Sen. Bernie Sanders attacks Disney a day after Trump — for different reasons

  • "I have a feeling ABC will not be asking on its nightly news program tonight how Disney can make $9 billion in profits while three-quarters of Disneyland employees can't afford basic living expenses," the former Democratic presidential candidate said on Twitter.
  • Disney reported $8.98 billion in profits last year.

Sen. Bernie Sanders, a Vermont independent, continued his long-running offensive Friday against The Walt Disney Co. and their subsidiary company ABC over pay disparity at the conglomerate's flagship theme park, just a day after President Donald Trump criticized the company on other grounds.

"I have a feeling ABC will not be asking on its nightly news program tonight how Disney can make $9 billion in profits while three-quarters of Disneyland employees can't afford basic living expenses," the former Democratic presidential candidate wrote on his Twitter account.

Sanders is scheduled to meet with workers and businesses in Anaheim, Calif., where Disneyland is located, on Saturday.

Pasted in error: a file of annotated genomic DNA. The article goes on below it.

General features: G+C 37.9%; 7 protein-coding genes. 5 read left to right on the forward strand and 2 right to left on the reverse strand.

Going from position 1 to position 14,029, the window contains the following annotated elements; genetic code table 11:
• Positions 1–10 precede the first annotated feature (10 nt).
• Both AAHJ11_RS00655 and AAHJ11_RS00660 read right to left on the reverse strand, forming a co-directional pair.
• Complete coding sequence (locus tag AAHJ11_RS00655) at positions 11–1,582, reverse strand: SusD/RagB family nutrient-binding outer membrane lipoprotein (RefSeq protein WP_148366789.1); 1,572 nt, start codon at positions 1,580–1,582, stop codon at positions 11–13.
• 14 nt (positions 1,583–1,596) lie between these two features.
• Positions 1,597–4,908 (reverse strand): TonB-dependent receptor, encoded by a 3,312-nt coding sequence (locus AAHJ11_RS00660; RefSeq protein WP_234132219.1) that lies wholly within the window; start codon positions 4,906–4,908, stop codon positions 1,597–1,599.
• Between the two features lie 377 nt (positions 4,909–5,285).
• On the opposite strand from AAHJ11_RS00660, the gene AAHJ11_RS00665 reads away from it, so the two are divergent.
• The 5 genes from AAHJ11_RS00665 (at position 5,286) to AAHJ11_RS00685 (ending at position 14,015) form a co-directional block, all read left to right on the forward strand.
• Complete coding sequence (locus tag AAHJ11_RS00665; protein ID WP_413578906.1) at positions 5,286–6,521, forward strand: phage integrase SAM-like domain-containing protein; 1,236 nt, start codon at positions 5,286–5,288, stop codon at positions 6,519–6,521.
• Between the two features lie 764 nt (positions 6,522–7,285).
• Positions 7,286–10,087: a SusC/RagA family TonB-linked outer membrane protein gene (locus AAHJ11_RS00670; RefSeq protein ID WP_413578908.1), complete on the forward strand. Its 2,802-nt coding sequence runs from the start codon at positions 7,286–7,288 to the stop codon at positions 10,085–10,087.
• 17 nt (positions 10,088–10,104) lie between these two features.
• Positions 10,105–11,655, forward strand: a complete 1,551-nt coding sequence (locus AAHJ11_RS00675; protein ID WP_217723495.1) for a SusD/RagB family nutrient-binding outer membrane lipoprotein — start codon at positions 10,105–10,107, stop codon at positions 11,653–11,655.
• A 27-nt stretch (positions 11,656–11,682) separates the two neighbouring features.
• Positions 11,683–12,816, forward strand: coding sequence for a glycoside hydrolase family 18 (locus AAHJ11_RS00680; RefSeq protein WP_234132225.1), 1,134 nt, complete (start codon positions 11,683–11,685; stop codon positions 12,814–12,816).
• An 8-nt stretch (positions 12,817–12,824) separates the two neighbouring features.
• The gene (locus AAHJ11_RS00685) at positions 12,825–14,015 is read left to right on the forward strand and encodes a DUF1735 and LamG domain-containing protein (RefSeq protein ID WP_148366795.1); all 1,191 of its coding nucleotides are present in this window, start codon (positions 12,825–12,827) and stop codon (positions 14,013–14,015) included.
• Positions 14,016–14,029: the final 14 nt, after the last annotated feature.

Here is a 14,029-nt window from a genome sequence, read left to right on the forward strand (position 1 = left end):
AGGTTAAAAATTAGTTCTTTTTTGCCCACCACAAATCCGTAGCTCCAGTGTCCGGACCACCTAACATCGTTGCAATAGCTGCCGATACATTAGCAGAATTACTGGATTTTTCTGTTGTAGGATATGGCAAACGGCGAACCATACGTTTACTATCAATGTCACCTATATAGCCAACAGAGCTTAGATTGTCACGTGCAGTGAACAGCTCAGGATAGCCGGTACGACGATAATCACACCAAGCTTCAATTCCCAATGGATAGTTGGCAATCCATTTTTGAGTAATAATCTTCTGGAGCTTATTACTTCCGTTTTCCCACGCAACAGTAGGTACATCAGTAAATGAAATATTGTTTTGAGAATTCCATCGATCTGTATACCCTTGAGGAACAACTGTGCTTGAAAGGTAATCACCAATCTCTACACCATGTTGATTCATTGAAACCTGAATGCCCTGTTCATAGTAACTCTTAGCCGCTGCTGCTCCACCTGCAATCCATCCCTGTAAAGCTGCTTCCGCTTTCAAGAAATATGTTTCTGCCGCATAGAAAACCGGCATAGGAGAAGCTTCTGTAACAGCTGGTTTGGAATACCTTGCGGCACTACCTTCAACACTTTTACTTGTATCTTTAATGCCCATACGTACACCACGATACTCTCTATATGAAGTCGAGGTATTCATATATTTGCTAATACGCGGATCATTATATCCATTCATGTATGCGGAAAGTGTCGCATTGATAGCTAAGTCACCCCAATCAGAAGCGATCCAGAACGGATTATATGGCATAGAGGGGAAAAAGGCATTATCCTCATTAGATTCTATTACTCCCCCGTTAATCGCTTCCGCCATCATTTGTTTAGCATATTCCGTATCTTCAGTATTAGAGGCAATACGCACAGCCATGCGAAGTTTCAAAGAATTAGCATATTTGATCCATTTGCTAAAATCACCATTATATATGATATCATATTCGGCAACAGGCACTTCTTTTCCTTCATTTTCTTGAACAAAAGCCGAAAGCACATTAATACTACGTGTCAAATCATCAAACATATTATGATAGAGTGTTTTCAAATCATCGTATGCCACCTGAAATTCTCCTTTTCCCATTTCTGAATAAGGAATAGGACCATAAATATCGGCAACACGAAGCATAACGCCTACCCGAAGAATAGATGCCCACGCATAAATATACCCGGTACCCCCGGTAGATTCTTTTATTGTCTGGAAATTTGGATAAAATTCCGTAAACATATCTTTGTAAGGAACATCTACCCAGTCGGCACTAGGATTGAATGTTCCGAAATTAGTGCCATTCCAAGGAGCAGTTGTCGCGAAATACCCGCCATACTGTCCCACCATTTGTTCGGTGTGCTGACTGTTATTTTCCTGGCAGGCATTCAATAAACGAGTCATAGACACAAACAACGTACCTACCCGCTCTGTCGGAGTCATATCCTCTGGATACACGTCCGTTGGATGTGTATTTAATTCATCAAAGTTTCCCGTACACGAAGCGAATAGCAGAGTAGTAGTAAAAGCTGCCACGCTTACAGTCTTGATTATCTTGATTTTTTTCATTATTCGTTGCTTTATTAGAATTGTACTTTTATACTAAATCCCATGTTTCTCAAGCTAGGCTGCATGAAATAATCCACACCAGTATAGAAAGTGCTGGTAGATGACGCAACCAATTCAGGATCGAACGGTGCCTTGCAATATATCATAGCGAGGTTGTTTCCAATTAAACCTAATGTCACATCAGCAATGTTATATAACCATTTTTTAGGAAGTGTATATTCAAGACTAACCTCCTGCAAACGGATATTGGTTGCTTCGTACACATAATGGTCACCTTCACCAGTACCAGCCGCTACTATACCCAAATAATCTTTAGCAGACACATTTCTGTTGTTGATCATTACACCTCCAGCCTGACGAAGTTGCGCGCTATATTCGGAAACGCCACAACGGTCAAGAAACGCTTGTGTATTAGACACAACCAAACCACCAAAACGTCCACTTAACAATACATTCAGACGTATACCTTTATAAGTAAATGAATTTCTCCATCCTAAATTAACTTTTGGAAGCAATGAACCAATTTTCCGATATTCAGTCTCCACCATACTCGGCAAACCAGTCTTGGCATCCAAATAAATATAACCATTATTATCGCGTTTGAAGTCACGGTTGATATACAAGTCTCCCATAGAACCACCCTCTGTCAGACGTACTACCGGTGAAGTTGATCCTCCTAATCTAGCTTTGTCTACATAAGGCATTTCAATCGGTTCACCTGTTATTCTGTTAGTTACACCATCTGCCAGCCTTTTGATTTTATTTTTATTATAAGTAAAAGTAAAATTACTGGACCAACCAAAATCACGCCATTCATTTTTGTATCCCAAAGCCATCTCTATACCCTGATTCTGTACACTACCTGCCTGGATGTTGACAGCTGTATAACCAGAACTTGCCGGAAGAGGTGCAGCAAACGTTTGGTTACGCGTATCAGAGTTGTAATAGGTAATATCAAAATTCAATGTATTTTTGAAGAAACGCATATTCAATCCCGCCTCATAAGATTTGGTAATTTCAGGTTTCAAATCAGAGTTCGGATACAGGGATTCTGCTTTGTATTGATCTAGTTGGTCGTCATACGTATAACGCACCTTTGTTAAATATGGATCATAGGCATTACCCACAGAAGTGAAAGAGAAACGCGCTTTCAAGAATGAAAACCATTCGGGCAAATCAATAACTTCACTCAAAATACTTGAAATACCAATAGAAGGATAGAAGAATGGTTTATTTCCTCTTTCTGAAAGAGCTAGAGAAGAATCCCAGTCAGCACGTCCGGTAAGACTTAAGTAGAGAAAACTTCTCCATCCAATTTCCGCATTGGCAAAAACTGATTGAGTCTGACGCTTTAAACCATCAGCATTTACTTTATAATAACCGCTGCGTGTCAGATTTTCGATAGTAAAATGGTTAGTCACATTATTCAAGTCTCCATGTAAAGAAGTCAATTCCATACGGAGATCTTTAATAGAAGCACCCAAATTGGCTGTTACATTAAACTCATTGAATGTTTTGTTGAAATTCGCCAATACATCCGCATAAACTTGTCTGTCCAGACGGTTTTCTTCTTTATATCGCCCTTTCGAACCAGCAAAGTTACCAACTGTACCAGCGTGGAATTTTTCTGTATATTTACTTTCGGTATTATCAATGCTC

Trump on Thursday demanded an apology from Disney CEO Bob Iger for ABC News reporter Brian Ross's false December report that Donald Trump, as a presidential candidate, had asked his advisor Michael Flynn to reach out to the Russian government.

Earlier in the week, ABC canceled the hit sitcom "Roseanne," after Roseanne Barr, the lead actress, compared a black former top Obama aide to an ape. Barr was an outspoken supporter of the president.

Sanders' remarks are not the first time he has criticized Disney, which reported $8.98 billion in profits last year.

At a 2016 campaign stop in Anaheim, Calif., where Disneyland is located, Sanders said that many Disneyland employees "are forced to live in motels because they can't afford a decent place to live," according to Fortune.

In its second quarter ended March 31, the company reported year-over-year adjusted profit growth of about 23 percent.

A study this year conducted by Economic Roundtable, a nonprofit research organization, found that three-quarters of Disneyland employees can't afford rent, food and gas. The survey was funded by labor groups lobbying for increased pay, and was criticized by Disney at the time.

"This inaccurate and unscientific survey was paid for by politically motivated labor unions and its results are deliberately distorted and do not reflect how the overwhelming majority of our 30,000 cast members feel about the company," park spokeswoman Suzi Brown said, according to The Los Angeles Times.

Representatives for Sanders did not immediately respond to a request for comment from CNBC. A spokesperson for Disney pointed to the company's Friday announcement that the park would be raising starting wages by 36 percent over the next three years.